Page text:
This is somewhat amusing. A college student who lives near the site of old Tiger Stadium in Detroit conducted a psychological experiment in which he put up a banner advertising a forthcoming auto dealership on the hallowed ground at the corner of Michigan and Trumbull, inviting people to go to a website for more information and to submit job applications. Then he put up a comments box to see what people thought.
Benghauser left plenty of clues for the devoted Tigers fan that his sign is fake. The name of the dealership, Navin, comes from the old name of the concrete and steel stadium built in 1911. The name of the architect listed on the sign, George Bennet, comes from Bennett Park, the name of the first stadium built on the site in 1895 by Detroit Tigers owner George Vanderbeck. Vanderbeck’s name is also referenced on the sign.
He got some angry comments and it’s not at all clear what kind of academic paper that would create. But the good news is that he is using the experiment as a means of raising money to erect an Ernie Harwell statue on the old stadium grounds. The website he used for the phony car dealer actually goes to a Kickstarter page for that purpose.
The last real plan for the site — headquarters for the company that operates holiday parades in Detroit — is still pending. In the meantime you can still go and play there like I did this past summer.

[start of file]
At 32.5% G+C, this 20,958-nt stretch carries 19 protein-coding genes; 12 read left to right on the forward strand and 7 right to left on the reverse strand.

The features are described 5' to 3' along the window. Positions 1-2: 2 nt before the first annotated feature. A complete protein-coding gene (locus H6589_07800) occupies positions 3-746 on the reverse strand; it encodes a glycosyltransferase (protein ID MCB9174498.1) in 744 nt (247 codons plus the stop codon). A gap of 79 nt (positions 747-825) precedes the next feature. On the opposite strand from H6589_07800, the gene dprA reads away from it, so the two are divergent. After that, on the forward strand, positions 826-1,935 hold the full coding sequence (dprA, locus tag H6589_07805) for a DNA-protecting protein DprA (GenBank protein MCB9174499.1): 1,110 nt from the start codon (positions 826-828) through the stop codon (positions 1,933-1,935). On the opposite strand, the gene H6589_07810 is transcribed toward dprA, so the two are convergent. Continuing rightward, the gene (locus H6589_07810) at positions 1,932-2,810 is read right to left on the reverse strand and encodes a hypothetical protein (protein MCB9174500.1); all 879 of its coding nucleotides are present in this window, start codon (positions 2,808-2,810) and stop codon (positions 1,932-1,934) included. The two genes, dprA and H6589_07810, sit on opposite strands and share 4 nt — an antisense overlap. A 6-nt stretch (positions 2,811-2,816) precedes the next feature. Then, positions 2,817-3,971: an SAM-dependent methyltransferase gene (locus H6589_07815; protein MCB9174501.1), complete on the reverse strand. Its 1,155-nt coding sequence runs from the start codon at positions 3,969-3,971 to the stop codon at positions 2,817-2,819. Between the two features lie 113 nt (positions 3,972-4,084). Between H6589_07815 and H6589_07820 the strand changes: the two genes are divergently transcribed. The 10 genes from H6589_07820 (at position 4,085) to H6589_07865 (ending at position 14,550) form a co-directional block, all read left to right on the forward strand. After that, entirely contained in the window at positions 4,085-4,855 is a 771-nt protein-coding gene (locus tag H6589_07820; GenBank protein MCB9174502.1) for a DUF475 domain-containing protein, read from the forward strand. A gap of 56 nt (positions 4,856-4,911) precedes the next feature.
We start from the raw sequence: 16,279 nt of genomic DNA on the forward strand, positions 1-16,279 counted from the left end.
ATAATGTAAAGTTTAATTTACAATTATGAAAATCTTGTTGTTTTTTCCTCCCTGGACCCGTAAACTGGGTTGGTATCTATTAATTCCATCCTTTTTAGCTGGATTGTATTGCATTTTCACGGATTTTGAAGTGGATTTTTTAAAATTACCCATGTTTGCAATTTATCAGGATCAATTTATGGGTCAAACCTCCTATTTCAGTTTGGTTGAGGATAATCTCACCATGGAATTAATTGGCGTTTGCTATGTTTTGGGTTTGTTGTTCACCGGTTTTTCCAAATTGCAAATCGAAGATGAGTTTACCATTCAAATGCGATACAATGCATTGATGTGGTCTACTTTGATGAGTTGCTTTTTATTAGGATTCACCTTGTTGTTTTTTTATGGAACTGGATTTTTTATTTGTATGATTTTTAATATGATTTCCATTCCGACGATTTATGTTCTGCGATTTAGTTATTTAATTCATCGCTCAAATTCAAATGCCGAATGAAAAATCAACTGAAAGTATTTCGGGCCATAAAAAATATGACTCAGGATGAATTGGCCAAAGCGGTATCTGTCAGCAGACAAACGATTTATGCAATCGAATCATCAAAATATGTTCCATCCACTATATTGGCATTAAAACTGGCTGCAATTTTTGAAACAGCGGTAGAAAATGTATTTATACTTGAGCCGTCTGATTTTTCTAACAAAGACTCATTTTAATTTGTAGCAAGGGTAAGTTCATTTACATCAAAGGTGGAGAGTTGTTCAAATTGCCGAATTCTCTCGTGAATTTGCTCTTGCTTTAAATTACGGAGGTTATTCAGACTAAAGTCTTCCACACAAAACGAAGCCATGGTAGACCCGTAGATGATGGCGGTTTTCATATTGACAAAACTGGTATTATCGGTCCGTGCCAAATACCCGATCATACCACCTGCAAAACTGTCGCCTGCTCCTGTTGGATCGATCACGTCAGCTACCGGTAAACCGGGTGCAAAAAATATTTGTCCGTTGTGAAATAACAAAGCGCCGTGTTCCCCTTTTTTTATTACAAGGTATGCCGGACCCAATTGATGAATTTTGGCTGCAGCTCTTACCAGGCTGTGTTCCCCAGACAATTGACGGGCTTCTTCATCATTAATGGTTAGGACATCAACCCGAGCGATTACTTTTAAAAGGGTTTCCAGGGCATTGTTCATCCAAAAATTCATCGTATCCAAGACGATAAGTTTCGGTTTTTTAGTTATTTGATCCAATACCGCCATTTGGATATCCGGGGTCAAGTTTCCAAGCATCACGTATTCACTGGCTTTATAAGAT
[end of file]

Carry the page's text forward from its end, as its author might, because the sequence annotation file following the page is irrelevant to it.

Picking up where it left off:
If he wasn’t 44 years-old we’d just call it a slump, but the way Bartolo Colon is pitching right now makes you wonder if the end is nigh.
Colon was shelled this afternoon, giving up seven runs on ten hits and walking three in five innings of work to take the loss against the Pirates. That brings his ERA up to 6.96 on the year. He’s allowed five or more runs in five of his ten starts and opposing batters are hitting .320 against him. One of the big reasons he had been so effective into his 40s had been his low walk rate — he led the NL in this category for the past two seasons — but he’s walking more guys this year than last.
The Braves picked up Colon for the reasons a lot of rebuilding teams pick up veteran starters: to provide innings and stability until the younger arms of the future can mature. Colon, however, has been the weakest link of the Braves rotation.
At some point, every baseball player reaches the end. Almost all of them do it before the age of 44. One hopes, given his history and popularity that Colon is just experiencing a rough patch and that, by mid season, he’ll be reliably pumping strikes into the zone the way he has the past few seasons. But with each bad start he registers this year, that’s seeming like more and more of a stretch.
Last night Braves reliever Josh Collmenter surrendered three homers and seven runs in the 10th inning of a loss to the Pittsburgh Pirates. He came into the game when it was tied 5-5 so, yeah, ouch. Today Collmenter is on his way to no longer being a Braves reliever as he has been designated for assignment.
Collmenter made 11 appearances for the Braves, going 0-2 with a 9.00 ERA in 17 innings. If he doesn’t latch on someplace else he can take heart that his final act in the big leagues was striking out former MVP Andrew McCutchen. If only he hadn’t surrendered consecutive homers to David Freese, Jose Osuna and Jordy Mercer just before that. Oh well. Take the good with the bad.
Right-hander Matt Wisler, who has been no great shakes in the bigs himself, was called up from Triple-A Gwinnett before today’s series finale against the Pirates. He’s currently throwing mopup duty for Bartolo Colon, who got shelled for seven runs in four innings.
Given how Colon is going, maybe the Braves will be thinking about some more transactions soon.